Misfit Flash – The best cheap fitness tracker

Anyone considering buying a fitness tracker this Christmas will certainly have their eye caught by the Misfit Flash. An update to the existing Misfit Shine, it offers all the same functionality but at just $50 it’s nearly half the price.

But is this the best cheap fitness tracker to buy this Christmas, or is it simply another budget compromise? We put the Misfit Flash through its paces to find out in our in-depth review.

Misfit Flash: Features and design

When you take your flagship product and halve the price, build quality is usually the first casualty – and the Misfit Flash is no exception to this rule. Plastic prevails over metal and the curiously attractive metallic, er, shine of the Shine is replaced by dull matte finish on the Flash.

Misfit Flash - Fitness and Sleep Monitor (Black)

$27.53 29.99

Sporty design; comes in a variety of colors; ultra comfortable and water resistant to 30 meters. Never requires charging; replaceable battery lasts up to 6 months.; Measures daily activity and sleep, ...

Made by: Misfit Wearables, Available: In stock

The good news for design aficionados is that Misfit has released the Flash with a series of bright and bold colours, which makes choosing your ideal band a little more personable. They seem to be aimed at the younger audience, as few of the choices naturally pair with business wear.

The design differences aren’t all cosmetic, however. Misfit identified that the Shine’s strap was inadequate for holding the unit in place, and that the touch-sensitive face for accessing goal progress and the clock was frustrating to use – so these have been addressed. The surface is now a physical button with brighter LEDs, and the Flash slips into the back of the strap, meaning it can’t fall out.

It still boggles the mind that Misfit can’t secure its tracker effectively within a strap. Yes, thanks to the laws of physics the Flash can’t slip out due to the pressure of your arm, but pressing the button is enough to worryingly disengage the disc from its housing and cause it to sit misaligned in the cradle.

Back to the plus points though and the design is fully waterproof, so not only will it survive the shower it can also be used in the pool, which headlines an impressive line-up of features that outstrip many of its rivals.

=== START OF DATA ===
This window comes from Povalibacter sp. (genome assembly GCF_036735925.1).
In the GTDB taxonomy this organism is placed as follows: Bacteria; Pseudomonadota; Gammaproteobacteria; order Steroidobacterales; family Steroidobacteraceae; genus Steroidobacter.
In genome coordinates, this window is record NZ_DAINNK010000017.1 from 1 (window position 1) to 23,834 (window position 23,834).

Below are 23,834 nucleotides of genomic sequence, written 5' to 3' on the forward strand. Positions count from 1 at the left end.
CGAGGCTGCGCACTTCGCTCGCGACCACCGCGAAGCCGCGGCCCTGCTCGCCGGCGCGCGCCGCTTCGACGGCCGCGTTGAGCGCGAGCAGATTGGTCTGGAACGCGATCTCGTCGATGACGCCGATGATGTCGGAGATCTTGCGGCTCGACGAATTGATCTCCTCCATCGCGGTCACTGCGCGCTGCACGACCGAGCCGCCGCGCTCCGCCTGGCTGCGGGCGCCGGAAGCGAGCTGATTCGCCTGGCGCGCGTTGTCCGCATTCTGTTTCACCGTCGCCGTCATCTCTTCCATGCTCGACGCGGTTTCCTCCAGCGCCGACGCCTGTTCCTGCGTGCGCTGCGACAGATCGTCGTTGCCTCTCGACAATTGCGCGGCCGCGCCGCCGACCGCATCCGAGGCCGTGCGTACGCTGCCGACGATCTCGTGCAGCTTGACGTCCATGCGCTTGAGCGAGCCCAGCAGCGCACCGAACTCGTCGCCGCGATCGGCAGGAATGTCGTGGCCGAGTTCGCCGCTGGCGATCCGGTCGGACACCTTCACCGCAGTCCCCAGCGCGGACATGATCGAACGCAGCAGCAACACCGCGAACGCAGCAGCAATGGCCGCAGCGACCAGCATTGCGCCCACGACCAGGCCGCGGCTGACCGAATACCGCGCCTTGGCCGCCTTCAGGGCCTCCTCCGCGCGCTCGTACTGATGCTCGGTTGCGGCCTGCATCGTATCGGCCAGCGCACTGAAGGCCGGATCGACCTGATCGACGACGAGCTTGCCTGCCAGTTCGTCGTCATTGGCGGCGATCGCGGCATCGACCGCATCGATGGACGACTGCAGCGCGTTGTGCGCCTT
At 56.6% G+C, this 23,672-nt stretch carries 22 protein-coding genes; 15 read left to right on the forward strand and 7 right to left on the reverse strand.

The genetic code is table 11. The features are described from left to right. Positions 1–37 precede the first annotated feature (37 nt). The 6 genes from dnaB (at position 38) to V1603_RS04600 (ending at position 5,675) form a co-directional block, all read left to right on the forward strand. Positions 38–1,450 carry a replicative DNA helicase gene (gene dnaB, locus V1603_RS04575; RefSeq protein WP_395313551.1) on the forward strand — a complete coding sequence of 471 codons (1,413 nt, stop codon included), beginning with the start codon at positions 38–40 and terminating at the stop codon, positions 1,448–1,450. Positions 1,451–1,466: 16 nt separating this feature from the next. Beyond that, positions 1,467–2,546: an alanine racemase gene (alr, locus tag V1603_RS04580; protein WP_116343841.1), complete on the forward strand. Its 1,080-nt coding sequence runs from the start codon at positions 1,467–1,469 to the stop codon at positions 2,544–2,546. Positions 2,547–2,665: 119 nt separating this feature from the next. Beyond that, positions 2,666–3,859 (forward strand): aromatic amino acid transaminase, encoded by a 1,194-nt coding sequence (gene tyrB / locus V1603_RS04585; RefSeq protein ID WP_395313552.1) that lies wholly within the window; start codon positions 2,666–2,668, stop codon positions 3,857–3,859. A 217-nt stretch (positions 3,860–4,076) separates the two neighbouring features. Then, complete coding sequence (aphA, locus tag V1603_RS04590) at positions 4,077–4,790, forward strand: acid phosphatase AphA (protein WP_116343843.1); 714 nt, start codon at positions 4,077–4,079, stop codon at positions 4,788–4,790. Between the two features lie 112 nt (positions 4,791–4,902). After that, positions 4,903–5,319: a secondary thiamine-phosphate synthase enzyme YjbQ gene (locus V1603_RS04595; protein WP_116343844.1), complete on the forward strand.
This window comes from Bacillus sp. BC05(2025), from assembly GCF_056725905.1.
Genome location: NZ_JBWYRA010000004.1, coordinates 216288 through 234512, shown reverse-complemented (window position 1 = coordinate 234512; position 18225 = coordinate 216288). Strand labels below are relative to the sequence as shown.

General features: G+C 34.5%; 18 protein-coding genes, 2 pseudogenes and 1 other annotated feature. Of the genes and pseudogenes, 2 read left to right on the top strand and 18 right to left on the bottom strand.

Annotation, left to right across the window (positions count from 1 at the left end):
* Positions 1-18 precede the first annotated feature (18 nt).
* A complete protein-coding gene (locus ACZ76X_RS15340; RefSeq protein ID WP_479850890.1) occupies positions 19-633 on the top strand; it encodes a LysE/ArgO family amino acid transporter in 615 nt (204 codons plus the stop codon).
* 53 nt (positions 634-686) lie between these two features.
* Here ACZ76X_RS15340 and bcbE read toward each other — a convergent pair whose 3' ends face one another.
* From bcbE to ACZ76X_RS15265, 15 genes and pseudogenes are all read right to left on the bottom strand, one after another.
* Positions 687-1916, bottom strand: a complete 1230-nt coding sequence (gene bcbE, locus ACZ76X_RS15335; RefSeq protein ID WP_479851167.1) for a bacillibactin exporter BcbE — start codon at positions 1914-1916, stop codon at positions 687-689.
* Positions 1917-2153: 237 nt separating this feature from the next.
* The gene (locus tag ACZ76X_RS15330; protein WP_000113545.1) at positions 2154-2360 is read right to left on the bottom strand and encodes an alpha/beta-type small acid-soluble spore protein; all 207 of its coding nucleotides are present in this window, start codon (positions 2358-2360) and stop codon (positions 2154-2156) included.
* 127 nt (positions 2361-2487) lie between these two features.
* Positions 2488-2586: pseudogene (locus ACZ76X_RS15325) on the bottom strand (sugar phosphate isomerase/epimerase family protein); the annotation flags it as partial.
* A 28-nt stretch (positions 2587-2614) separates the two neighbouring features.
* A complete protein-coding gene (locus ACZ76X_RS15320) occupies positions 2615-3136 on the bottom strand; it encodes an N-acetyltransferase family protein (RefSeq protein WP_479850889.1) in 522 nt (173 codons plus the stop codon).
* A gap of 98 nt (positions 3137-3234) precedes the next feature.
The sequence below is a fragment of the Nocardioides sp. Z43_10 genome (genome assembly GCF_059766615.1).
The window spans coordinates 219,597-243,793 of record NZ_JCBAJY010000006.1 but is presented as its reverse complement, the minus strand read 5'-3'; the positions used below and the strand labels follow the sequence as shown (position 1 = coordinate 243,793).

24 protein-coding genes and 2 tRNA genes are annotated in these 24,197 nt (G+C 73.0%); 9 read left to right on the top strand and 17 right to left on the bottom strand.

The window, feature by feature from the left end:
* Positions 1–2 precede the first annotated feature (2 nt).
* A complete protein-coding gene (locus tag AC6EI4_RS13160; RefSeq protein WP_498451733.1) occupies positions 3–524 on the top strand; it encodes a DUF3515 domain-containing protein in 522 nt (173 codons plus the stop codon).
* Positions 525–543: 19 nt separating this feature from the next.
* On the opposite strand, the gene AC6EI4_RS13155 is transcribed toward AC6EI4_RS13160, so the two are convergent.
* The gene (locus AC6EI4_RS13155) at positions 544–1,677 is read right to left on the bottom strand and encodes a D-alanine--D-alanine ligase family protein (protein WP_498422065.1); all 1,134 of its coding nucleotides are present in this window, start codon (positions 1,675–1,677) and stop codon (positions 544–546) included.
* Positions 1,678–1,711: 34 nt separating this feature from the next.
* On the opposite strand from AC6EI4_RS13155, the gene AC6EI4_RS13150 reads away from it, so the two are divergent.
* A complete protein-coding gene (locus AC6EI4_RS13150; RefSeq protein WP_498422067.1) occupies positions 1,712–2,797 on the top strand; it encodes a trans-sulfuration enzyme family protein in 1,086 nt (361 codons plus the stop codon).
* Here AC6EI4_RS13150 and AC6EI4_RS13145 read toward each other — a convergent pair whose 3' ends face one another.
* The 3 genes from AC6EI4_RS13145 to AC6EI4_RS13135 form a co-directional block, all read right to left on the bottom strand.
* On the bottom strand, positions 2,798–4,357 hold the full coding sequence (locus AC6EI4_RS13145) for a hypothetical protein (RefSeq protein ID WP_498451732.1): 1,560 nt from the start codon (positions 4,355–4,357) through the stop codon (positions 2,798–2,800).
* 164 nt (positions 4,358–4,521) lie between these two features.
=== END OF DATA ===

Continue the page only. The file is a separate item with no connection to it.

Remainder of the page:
Misfit Flash: Activity tracking

In terms of activity tracking, the Misfit Flash certainly does more than your average fitness band.

First up is steps and sleep tracking, which is the standard fare of any activity tracker in 2014. We found both to be extremely accurate, tracking inline with other wearable devices, such as the Withings Pulse Ox and Pebble smartwatch (using the Misfit app).

Sleep tracking is automatically detected, so there’s no need to remember to switch on a sleep-tracking mode, as with competitors such as the Withings Pulse.

However, unlike other basic trackers, you can specify when you’re about to start exercising. The Misfit Flash will track running, swimming, walking, cycling and even tennis and basketball.

The reason it’s adept at tracking so many sports is because the Misfit Flash can be positioned on more than one point on the body. If you’re swimming or walking, it wants to be on the wrist; but for cycling you should put it on your shoe for best results.

While the onus is on you, the user, to carry around the secondary clip and remember to start and end the tracking procedure, it makes the Flash much more versatile than trackers like the Withings Pulse or the Fitbit Flex.

What’s more, by working on the foot, the Flash will track gym cycling, where more expensive sports watches that use GPS will be utterly stumped. Very clever stuff indeed.

However, the interpretation of this information is key to the Flash’s longevity and usefulness, so read on to find out how the app fared in our tests.

 

Misfit Flash: App